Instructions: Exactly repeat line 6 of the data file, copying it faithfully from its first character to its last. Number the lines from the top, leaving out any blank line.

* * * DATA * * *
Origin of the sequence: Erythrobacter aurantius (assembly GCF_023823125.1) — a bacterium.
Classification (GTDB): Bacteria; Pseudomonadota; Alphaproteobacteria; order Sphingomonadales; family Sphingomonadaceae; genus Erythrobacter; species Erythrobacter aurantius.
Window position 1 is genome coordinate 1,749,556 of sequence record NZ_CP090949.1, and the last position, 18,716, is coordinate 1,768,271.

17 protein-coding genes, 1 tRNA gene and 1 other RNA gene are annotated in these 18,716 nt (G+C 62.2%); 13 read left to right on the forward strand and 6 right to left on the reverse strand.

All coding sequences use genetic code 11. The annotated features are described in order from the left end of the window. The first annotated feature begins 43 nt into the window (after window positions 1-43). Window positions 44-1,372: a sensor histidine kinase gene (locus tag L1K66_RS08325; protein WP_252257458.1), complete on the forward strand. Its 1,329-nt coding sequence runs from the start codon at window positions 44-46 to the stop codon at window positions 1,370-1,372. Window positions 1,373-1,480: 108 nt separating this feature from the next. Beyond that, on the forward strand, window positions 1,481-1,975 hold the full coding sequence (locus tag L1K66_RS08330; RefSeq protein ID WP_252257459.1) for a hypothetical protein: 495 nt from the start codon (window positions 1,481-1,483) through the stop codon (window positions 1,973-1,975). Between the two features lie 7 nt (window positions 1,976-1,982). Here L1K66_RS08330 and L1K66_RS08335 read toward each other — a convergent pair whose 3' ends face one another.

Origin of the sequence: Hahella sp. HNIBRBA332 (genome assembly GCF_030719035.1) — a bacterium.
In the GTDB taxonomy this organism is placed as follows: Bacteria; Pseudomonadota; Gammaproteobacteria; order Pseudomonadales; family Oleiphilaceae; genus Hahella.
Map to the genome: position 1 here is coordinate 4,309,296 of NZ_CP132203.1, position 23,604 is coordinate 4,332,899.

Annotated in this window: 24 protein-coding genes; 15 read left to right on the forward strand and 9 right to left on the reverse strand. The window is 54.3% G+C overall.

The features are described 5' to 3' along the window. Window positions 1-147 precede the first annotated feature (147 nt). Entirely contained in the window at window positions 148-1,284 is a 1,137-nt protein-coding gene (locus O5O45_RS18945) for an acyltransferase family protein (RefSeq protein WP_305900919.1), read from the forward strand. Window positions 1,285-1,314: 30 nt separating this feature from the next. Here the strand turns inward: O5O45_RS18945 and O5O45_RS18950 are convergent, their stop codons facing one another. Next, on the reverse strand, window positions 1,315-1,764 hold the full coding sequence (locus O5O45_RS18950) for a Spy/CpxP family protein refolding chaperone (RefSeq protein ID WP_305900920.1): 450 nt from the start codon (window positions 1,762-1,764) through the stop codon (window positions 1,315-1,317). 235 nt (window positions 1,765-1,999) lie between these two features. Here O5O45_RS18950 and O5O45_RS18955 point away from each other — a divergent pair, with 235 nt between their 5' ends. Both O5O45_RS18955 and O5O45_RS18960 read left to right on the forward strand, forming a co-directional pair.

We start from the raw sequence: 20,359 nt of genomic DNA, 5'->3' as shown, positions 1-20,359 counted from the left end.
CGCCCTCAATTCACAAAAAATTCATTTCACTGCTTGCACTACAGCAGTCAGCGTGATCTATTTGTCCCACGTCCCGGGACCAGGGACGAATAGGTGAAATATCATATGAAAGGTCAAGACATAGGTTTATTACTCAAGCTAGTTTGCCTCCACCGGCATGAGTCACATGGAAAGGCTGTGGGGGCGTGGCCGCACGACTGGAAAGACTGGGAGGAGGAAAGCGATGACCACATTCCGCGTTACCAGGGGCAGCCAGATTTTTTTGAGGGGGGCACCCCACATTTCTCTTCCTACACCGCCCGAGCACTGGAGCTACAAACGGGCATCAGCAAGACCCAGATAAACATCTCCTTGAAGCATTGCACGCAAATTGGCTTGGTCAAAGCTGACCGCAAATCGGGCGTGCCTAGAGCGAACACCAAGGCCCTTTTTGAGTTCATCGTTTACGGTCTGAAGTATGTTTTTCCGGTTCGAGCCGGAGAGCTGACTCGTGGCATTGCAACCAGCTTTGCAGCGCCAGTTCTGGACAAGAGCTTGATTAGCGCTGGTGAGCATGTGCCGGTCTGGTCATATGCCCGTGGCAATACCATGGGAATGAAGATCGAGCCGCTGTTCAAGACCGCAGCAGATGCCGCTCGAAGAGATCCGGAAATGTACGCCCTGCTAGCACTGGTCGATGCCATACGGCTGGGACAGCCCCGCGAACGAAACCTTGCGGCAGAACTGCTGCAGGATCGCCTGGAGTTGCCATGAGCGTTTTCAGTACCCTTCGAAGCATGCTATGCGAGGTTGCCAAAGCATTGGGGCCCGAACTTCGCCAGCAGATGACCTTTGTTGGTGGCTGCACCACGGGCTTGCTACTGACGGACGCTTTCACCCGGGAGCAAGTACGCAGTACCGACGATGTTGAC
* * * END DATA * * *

Origin of the sequence: Hahella sp. HNIBRBA332 (genome assembly GCF_030719035.1) — a bacterium.